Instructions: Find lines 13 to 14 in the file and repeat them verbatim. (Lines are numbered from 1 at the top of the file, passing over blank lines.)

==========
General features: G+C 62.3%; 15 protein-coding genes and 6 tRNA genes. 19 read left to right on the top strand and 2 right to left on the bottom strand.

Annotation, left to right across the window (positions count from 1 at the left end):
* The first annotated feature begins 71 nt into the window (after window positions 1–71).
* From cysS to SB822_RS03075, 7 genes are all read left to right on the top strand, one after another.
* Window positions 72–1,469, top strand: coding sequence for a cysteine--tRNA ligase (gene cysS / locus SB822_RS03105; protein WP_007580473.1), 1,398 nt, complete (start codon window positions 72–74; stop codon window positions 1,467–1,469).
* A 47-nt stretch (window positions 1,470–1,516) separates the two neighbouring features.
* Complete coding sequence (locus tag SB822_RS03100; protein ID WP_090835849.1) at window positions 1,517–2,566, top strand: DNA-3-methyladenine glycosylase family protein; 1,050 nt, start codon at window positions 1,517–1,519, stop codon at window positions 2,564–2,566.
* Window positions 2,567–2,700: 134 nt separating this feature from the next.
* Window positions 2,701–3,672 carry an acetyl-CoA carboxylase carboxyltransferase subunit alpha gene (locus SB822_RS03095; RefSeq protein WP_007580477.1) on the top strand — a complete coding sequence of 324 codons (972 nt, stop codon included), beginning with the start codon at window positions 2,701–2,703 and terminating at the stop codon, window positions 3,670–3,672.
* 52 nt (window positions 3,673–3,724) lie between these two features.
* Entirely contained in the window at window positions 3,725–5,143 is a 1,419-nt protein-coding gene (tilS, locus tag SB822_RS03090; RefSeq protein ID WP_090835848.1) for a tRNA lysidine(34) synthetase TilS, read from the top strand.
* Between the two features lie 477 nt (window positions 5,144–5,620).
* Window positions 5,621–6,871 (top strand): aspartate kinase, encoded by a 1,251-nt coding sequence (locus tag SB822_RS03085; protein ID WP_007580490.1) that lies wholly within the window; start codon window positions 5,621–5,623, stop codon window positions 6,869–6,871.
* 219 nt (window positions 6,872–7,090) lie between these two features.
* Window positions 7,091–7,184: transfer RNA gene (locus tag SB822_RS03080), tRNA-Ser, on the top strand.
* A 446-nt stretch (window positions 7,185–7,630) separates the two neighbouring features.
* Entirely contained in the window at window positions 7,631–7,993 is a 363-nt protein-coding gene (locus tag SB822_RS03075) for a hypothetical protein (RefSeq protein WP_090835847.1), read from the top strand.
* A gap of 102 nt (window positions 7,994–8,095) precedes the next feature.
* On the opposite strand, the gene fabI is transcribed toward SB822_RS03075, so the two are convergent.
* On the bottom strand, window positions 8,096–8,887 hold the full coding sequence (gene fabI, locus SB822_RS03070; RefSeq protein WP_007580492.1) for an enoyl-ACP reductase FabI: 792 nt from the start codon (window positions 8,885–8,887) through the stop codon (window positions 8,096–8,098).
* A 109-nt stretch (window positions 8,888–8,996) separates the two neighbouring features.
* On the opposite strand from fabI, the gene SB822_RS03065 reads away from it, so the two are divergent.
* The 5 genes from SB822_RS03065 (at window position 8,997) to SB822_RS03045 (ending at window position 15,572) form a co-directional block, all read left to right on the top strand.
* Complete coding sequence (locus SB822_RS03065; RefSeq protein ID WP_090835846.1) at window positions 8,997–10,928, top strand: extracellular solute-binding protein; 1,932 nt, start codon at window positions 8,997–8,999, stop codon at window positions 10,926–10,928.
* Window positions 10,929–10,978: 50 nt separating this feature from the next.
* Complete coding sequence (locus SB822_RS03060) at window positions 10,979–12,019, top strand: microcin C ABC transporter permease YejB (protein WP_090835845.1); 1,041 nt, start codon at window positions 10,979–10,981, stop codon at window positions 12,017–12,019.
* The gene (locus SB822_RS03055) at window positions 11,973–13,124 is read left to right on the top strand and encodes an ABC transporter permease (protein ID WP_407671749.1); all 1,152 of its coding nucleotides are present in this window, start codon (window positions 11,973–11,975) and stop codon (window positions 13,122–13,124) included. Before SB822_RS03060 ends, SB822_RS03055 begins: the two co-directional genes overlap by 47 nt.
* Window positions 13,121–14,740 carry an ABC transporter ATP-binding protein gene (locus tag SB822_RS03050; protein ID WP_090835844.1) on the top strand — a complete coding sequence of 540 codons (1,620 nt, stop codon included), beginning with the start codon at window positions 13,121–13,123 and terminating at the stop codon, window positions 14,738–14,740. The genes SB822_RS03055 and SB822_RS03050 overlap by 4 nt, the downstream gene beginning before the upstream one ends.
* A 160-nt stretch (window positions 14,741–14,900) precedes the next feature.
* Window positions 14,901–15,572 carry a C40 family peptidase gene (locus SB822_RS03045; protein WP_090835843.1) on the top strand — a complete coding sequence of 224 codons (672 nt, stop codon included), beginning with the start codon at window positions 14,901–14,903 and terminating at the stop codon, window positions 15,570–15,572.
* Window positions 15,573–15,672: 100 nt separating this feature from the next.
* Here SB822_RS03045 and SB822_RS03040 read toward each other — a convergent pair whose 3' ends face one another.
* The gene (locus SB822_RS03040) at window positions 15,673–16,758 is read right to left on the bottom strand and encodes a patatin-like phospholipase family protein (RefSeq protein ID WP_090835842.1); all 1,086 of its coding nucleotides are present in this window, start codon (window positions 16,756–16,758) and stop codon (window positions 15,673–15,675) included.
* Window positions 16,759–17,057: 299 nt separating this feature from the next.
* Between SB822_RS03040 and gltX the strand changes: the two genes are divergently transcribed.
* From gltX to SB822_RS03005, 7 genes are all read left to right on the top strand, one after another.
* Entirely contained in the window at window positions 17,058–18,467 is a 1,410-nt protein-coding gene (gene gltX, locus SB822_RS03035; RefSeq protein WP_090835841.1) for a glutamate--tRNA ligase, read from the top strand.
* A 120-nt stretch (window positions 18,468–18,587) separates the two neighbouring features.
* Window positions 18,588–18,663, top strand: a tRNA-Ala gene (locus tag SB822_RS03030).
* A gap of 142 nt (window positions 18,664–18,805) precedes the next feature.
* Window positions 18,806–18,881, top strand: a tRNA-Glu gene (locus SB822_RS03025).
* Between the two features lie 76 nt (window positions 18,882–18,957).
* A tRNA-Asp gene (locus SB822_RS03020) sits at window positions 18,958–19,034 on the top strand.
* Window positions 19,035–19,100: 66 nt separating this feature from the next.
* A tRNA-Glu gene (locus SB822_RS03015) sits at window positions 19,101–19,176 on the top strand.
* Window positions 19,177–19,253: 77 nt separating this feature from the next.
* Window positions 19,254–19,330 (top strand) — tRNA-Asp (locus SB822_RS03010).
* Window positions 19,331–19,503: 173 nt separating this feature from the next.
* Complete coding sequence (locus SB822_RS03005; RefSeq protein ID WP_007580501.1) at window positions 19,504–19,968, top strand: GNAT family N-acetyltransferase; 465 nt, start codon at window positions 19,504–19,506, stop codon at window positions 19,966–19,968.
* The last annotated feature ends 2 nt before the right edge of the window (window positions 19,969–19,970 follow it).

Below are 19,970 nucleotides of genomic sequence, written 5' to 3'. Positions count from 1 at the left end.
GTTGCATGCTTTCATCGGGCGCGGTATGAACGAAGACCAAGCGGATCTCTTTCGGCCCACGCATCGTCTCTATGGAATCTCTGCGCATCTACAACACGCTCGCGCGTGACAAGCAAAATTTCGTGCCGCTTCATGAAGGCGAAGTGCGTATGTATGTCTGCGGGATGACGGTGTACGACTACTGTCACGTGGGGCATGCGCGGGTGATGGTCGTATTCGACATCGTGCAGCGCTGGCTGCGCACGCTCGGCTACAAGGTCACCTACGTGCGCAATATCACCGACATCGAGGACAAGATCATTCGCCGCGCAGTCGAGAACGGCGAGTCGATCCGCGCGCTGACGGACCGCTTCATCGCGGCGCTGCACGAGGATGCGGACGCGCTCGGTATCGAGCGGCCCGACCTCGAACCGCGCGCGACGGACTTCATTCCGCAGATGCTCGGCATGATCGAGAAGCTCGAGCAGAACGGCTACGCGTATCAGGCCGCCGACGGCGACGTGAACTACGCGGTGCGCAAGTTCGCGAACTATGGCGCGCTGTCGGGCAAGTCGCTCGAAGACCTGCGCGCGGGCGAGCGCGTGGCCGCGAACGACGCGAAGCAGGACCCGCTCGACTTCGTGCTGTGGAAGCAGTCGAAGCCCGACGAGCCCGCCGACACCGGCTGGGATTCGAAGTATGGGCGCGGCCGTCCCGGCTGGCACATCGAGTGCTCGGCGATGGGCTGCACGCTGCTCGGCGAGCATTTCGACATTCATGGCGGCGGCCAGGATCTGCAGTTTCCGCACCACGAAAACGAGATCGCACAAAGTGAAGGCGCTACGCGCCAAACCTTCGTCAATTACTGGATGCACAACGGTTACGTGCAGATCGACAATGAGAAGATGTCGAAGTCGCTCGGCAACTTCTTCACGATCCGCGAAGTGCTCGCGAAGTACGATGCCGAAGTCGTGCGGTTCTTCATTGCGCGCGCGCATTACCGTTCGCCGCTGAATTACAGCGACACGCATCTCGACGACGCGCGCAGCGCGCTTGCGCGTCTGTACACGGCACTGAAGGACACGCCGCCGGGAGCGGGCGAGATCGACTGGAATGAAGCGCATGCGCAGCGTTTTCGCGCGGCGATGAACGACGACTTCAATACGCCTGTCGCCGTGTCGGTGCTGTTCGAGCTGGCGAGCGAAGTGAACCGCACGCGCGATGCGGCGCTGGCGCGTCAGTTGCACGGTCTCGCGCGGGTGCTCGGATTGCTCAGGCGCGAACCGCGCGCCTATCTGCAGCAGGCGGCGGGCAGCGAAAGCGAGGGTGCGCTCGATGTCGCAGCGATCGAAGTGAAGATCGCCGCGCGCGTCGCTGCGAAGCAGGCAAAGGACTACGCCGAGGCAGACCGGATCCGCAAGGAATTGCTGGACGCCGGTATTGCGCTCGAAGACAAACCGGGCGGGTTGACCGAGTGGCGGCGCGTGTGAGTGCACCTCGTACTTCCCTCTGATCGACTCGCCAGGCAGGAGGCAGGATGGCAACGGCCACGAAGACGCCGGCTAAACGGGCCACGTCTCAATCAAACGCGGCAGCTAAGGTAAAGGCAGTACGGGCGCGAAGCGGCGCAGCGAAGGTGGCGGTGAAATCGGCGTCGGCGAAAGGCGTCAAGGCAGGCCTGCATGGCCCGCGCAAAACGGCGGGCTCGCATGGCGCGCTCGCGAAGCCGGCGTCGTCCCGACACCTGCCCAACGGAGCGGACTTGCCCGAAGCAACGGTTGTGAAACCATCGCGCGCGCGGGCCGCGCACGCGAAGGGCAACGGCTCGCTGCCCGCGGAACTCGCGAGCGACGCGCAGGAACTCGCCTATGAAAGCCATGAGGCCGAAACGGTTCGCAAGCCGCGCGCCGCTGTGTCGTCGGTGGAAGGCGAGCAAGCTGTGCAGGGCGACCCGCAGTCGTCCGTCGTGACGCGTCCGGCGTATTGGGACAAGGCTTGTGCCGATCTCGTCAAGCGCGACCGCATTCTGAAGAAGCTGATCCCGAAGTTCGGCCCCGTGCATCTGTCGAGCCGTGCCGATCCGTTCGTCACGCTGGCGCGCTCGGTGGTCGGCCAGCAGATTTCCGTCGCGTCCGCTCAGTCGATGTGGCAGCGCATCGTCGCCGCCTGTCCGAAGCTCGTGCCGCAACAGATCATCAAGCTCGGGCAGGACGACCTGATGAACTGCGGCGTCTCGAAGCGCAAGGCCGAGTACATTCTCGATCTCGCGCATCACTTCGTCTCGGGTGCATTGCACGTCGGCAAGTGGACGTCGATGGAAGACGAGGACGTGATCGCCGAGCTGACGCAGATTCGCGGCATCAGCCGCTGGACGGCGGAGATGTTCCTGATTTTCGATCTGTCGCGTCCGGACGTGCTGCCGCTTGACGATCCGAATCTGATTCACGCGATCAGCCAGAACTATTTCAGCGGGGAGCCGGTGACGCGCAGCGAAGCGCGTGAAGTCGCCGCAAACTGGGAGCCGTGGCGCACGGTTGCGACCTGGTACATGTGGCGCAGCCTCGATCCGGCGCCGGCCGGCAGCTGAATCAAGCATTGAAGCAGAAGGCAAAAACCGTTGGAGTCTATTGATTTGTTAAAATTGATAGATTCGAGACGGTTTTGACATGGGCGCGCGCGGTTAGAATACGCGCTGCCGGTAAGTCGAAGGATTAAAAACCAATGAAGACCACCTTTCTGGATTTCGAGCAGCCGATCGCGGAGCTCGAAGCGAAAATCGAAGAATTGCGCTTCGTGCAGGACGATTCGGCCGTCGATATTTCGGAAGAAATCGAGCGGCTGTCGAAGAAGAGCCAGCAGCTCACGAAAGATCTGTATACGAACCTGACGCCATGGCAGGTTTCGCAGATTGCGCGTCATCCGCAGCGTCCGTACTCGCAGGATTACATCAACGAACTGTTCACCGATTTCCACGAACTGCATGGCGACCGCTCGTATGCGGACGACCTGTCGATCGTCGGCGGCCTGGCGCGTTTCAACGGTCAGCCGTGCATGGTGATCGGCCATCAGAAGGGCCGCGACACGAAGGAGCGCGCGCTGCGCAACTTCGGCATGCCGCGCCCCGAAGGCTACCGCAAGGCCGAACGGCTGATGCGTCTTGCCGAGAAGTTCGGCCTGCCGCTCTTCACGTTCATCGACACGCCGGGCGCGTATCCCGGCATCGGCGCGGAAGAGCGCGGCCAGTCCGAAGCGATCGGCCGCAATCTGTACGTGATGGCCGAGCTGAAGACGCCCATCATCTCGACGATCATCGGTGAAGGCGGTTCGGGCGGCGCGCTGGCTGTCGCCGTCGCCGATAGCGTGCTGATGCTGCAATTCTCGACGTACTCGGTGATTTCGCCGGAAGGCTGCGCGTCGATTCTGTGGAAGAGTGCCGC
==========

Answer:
* Window positions 5,621–6,871 (top strand): aspartate kinase, encoded by a 1,251-nt coding sequence (locus tag SB822_RS03085; protein ID WP_007580490.1) that lies wholly within the window; start codon window positions 5,621–5,623, stop codon window positions 6,869–6,871.
* 219 nt (window positions 6,872–7,090) lie between these two features.